Blood samples represented 328 European bison (181 females and 147 males) between October 2017 and February 2022. The samples came from four free-ranging populations located in the Białowieska Forest (n = 37), Borecka Forest (n = 41), Knyszyńska Forest (n = 41), and Bieszczady Moutains (n = 57). Among the captive herds, most of the samples were collected from Białowieża (n = 35), Muczne (n = 17), Niepołomice (n = 19), Pszczyna Park and Jankowice (n = 45), and various other captive herds (Bałtów, Wolisko, Gołuchów, Kiermusy, Międzyzdroje, Ustroń, Gdańsk Zoo, Warsaw Zoo, Poznań Zoo) (n = 36) (Fig. 3.). The age of the tested animals ranged from three months to 25 years.

Fig. 3
figure 3

Location of study sites. The source map was obtained from the


Serum samples were allowed to thaw at room temperature and then tested with indirect enzyme-linked immunosorbent assay (ELISA) kits against specific antibodies to M. bovis, BTV, BoHV-1, BVDV and BCoV. All commercial ELISA kits were used in accordance with the manufacturer’s instructions. The results of each ELISA were read using an EPOCH spectrophotometer (BioTek Instruments Inc., US) at a wavelength of 450 nm and calculated following the instructions as for cattle. The positive and negative samples were taken from commercial kits. The positive/negative cut-off was used as for cattle, as per the manufacturer’s recommendations for each ELISA.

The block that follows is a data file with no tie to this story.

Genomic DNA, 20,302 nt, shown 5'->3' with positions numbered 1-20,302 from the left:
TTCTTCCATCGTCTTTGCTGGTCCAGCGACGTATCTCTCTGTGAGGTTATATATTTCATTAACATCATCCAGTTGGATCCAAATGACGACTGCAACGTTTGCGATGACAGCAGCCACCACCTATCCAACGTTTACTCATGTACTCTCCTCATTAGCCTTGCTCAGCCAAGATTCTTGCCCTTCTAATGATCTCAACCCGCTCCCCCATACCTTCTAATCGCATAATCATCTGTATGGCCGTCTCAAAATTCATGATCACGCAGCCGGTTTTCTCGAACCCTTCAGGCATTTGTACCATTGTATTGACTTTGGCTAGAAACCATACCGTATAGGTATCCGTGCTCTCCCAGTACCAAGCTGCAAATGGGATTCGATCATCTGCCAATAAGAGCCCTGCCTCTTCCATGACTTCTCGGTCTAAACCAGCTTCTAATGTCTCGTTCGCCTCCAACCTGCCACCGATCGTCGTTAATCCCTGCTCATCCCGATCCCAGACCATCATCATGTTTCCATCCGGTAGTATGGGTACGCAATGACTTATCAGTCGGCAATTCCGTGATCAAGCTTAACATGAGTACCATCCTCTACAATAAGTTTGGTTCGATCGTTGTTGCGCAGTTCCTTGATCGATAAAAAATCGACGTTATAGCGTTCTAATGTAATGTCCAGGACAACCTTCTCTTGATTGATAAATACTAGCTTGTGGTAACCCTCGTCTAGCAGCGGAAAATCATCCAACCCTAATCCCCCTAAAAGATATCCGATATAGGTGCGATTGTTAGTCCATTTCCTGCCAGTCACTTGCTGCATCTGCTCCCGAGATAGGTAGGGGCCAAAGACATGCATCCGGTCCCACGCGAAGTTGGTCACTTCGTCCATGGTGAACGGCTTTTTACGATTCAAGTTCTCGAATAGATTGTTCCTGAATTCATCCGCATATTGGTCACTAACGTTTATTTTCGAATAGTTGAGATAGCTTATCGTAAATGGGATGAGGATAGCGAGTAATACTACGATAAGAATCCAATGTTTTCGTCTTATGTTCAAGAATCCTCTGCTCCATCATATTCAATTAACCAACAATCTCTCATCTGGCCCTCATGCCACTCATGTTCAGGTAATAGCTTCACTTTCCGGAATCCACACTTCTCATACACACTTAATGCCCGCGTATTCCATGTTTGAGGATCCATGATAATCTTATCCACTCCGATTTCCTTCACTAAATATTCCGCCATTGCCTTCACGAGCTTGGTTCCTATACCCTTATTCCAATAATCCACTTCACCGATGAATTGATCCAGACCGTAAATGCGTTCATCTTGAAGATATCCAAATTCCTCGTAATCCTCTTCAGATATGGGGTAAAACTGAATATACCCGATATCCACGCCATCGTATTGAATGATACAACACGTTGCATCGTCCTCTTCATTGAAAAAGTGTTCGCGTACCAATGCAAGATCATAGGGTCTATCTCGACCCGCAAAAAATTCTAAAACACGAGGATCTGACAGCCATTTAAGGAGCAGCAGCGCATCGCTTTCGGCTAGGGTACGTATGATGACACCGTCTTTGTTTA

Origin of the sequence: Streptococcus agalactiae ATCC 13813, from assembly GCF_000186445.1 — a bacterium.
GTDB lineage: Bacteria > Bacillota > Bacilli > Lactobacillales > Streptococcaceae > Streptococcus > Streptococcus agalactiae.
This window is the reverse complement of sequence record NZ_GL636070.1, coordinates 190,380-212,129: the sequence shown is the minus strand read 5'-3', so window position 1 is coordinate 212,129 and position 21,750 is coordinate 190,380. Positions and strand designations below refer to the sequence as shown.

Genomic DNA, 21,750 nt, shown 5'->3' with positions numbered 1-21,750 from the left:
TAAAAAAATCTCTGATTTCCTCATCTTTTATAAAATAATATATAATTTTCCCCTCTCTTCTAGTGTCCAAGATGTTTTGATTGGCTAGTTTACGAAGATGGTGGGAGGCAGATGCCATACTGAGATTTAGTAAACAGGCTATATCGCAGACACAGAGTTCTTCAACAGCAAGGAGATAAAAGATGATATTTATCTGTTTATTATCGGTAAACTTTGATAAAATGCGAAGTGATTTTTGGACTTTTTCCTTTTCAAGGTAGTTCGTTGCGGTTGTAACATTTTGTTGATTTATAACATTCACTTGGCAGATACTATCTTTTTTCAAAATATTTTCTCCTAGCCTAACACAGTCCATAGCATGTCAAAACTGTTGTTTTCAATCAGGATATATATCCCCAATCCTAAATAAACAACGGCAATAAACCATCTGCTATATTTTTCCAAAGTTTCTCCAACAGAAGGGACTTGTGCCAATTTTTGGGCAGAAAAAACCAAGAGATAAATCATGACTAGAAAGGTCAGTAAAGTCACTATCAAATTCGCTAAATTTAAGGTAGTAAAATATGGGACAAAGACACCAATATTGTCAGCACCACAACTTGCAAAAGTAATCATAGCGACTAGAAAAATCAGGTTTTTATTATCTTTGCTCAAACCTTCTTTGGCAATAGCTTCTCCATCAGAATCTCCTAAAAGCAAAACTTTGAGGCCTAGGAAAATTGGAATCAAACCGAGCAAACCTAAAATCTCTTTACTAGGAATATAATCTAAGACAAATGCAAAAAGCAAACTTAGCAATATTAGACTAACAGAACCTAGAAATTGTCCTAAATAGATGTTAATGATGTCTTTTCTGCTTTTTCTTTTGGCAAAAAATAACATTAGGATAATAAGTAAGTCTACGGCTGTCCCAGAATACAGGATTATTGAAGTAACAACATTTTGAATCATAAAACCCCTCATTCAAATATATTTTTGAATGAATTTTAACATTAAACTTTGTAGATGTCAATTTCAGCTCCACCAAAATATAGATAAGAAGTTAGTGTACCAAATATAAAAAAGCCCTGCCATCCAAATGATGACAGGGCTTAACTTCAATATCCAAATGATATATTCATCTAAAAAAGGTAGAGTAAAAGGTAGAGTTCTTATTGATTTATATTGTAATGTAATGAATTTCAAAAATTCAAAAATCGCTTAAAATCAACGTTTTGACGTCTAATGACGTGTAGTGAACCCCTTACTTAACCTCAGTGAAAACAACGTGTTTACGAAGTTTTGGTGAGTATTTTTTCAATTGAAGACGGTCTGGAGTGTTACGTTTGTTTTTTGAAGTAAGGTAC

M. bovis antibodies, were detected using Monoscreen Ab ELISA Mycoplasma bovis kits (Bio-X Diagnostics S.A., Belgium) (n = 180). Briefly, after dilution, the samples were added to the wells sensitised by a recombinant protein from M. bovis expressed by Escherichia coli. Subsequently the plate was incubated and washed, and conjugate (protein G peroxidase-labelled) was distributed to the wells. Following a second incubation and washing, the chromogen (tetramethylbenzidine) was added. If specific antibodies were present in the sera, the conjugate remained bound, and the enzyme catalysed a colour change from colourless into a pigmented compound. Finally, a stop solution was added to each well. The intensity of the resulting yellow colour was proportionate to the titre of the specific antibodies in the sample.

INgezim BTV DR (Inmunologia y genetica aplicada, S.A., Spain) (n = 304) kits were used to detect antibodies specific for BTV. The kit is intended for sheep, goats, and cattle and can detect a low level of antibodies in the sera of infected and vaccinated animals. The plates are coated with VP7 protein of BTV, which binds any BTV antibodies in the serum. After sample distribution and incubation, the plates were washed, and colourless conjugate added to detect conjugated antibodies. Following another incubation period and washing, the chromogenic substrate (TMB − 3,3’,5,5’-Tetramethylbenzidine) was added. After stopping the reaction, the intensity of the colour was assessed with a spectrophotometer.